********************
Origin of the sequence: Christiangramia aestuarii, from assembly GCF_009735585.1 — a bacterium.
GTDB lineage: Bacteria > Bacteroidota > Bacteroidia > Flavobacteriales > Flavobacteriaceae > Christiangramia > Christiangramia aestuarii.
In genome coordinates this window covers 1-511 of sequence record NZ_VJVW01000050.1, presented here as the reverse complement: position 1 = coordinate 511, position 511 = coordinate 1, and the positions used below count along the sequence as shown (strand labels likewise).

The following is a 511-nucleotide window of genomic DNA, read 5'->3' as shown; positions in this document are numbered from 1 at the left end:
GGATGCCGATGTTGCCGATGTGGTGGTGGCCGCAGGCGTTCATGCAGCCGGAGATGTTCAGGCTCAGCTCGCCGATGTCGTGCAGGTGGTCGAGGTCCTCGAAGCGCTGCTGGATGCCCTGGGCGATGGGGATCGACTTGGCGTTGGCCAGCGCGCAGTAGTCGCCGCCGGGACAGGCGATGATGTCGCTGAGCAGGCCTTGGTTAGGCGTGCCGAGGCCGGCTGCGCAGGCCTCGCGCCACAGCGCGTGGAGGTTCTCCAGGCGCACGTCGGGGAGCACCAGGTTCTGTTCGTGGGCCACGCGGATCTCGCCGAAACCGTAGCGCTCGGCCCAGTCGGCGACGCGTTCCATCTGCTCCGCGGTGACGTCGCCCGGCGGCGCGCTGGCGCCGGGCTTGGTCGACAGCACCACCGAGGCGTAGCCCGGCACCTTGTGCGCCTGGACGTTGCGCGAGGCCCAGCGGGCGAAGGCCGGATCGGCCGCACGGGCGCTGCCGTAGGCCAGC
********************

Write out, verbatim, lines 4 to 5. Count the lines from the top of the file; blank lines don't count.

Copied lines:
The following is a 511-nucleotide window of genomic DNA, read 5'->3' as shown; positions in this document are numbered from 1 at the left end:
GGATGCCGATGTTGCCGATGTGGTGGTGGCCGCAGGCGTTCATGCAGCCGGAGATGTTCAGGCTCAGCTCGCCGATGTCGTGCAGGTGGTCGAGGTCCTCGAAGCGCTGCTGGATGCCCTGGGCGATGGGGATCGACTTGGCGTTGGCCAGCGCGCAGTAGTCGCCGCCGGGACAGGCGATGATGTCGCTGAGCAGGCCTTGGTTAGGCGTGCCGAGGCCGGCTGCGCAGGCCTCGCGCCACAGCGCGTGGAGGTTCTCCAGGCGCACGTCGGGGAGCACCAGGTTCTGTTCGTGGGCCACGCGGATCTCGCCGAAACCGTAGCGCTCGGCCCAGTCGGCGACGCGTTCCATCTGCTCCGCGGTGACGTCGCCCGGCGGCGCGCTGGCGCCGGGCTTGGTCGACAGCACCACCGAGGCGTAGCCCGGCACCTTGTGCGCCTGGACGTTGCGCGAGGCCCAGCGGGCGAAGGCCGGATCGGCCGCACGGGCGCTGCCGTAGGCCAGC